Paul Chan

Schaulager, Basel, Switzerland

Paul Chan, My birds ... trash ... the future, 2004,  two–channel digital video projection

Paul Chan, My birds ... trash ... the future, 2004, two–channel digital video projection

In late May this year, a few weeks before travelling to Basel, I went to the newly opened National September 11 Museum in lower Manhattan. Its grim permanent exhibition, on the site of the north tower of the former World Trade Center, refashions that awful day in 2001 through dust-covered artefacts, recordings of emergency calls, hideously twisted airplane parts, and– hidden in an alcove, preceded by a warning sign – wrenching, almost unbearable images of office workers plummeting 100 storeys to their deaths. I had not looked at those images for years, and not out of squeamishness: there is a de facto agreement in the US that such photos should not be shown. Even the most famous one, taken by AP photographer Richard Drew, which shows an unknown victim diving headfirst against the striated facade of the very same north tower on whose footprint I stood, has essentially been embargoed.

It was salutary to see Paul Chan’s significant but lopsided retrospective at the Schaulager in Basel after visiting the September 11 Museum because the Hong Kong-born American artist stands as one of the most trenchant dissectors of the nightmare of the George W. Bush era. His projection series ‘The 7 Lights’ (2005–07), tender and apocalyptic by turns, features animals, automobiles and a Duchampian bicycle wheel floating upwards while human bodies, slowly and all too elegantly, drift in the other direction. Very few American artists over the last decade have risked such literal representations of what we still cannot bear to look at, and when they did (in Jennifer Bartlett’s 2001 painting Goodbye Bill, say, or Bernadette Corporation’s 2003 film Get Rid of Yourself) it was usually through the prophylactic distance of a television screen. If ‘The 7 Lights’ felt a bit less taboo-breaking after my revisiting of those 9/11 photographs, it nevertheless retained the rage, heartbreak and, above all, deracination that so many of us felt during those awful Bush years. Now that we are slowly coming to terms with the ordeals of the last decade, Chan’s show felt, to this New Yorker at least, like a necessary complication and intensification of the US’s look back at our recent wars and retributions.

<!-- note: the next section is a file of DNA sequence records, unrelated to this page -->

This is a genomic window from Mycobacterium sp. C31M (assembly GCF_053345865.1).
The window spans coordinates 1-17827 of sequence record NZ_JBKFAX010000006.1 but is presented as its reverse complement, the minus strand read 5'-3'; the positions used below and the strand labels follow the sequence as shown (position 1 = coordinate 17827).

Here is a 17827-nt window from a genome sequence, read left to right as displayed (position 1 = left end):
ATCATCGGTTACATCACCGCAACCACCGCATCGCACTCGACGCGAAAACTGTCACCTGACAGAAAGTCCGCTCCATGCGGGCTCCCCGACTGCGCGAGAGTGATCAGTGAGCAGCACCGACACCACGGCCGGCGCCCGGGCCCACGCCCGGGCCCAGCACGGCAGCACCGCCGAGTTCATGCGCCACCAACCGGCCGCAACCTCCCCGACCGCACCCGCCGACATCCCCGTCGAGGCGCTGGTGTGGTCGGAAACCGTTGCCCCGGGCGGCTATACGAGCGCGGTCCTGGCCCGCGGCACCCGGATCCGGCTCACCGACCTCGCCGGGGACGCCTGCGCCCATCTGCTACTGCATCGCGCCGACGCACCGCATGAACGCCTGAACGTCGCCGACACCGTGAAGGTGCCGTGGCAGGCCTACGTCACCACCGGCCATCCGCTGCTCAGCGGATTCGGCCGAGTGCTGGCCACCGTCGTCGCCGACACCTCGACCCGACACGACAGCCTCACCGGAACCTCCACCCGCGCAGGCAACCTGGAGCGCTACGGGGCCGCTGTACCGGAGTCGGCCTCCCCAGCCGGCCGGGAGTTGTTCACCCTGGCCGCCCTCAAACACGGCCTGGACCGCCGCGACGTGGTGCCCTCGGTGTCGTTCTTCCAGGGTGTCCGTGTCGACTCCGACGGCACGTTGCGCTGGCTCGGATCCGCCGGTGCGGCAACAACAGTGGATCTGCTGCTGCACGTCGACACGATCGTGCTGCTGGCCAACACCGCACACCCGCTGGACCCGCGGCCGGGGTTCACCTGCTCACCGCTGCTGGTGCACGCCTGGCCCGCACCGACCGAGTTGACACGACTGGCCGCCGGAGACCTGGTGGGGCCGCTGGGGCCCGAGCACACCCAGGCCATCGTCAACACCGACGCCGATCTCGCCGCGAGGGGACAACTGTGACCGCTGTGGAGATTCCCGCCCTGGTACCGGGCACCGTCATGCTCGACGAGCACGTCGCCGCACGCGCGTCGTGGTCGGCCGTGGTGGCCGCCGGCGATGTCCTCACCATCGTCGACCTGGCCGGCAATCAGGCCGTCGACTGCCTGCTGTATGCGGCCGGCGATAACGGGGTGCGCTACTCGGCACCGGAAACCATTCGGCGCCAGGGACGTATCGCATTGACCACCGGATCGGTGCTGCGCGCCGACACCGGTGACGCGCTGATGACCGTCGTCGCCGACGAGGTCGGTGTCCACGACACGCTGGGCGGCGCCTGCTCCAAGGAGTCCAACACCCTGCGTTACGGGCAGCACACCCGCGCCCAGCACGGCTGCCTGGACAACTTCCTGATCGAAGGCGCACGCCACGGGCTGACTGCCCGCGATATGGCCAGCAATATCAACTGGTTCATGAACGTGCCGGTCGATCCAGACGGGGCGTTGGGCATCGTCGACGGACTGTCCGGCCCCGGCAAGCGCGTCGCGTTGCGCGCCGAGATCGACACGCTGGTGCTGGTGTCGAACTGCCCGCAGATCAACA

In his work made during the Bush years, Chan didn’t acknowledge the distinction between ‘autonomous’ and ‘engaged’ art practices, and the continued appeal of his art derives, in part, from its scrambling of our expectations about what ‘political’ art should look like, or how a ‘political’ artist should behave. After the garish early mash-up of folk art and radical forms of social organization in the two-sided, acid-colour animation Happiness (Finally) After 35,000 Years of Civilization (After Henry Darger and Charles Fourier) (2000–03), Chan’s work soon became more explicitly interwoven with the horrendous overreaches of the Bush administration, even as he kept his art at some remove from the activism that got him arrested in 2004 during protests in New York against Bush’s nomination for a second term. In the wake of Hurricane Katrina in 2005, Chan invited the Classical Theater of Harlem to perform Waiting for Godot in the drowned heart of New Orleans (repeating Susan Sontag’s gesture in war-torn Sarajevo in 1993). Bluntly site-specific, the performance insisted upon the consequences of Bush’s policies on bodies both American and foreign – a theme introduced in ‘The 7 Lights’ and carried through in Sade for Sade’s Sake (2009), his disturbing shadow play that combines images from Abu Ghraib with sadistic or pornographic imagery from Pier Paolo Pasolini’s Saló (1975).

But Chan’s work has deteriorated abruptly in the last few years, since he proclaimed he was ‘retiring’ as an artist in 2010 and devoting himself to his quixotic publishing endeavour, Badlands Unlimited. In the Schaulager, whole rooms of electrical cables, some plugged into shoes filled with cement, express a hackneyed and surprising nostalgia for community in a pre-electronic age. The more than 1,000 painted book covers that he has destroyed (Volumes, 2012) gain nothing from their abundance, and display a curious deafness on the part of an artist/publisher to the endurance of print media and the corporate and legal constrictions that make digital distribution anything but free. Worst of all is New New Testament (2014), a hulking compendium of the Volumes paintings printed alongside baffling nonsensical phrases and punctuation marks. For an artist who spoke in such a muscular present tense during the Bush decade, this recession into dadaist poetic strategies comes as a particular letdown. The ungenerous conclusion would be that Chan required the cartoon villainy of Bush and his cohort to produce his best work, and that in a more discreetly violent age of drones he can’t maintain his grasp. Or maybe, like so many other Americans, he has simply grown exhausted by the grim realities of our political sphere, and decided that the only possible response to our inexorable decline is 1,000 pages of gibberish.

Jason Farago is a writer and critic living in New York, USA. He is a regular contributor to The Guardian

Issue 165

First published in Issue 165

September 2014

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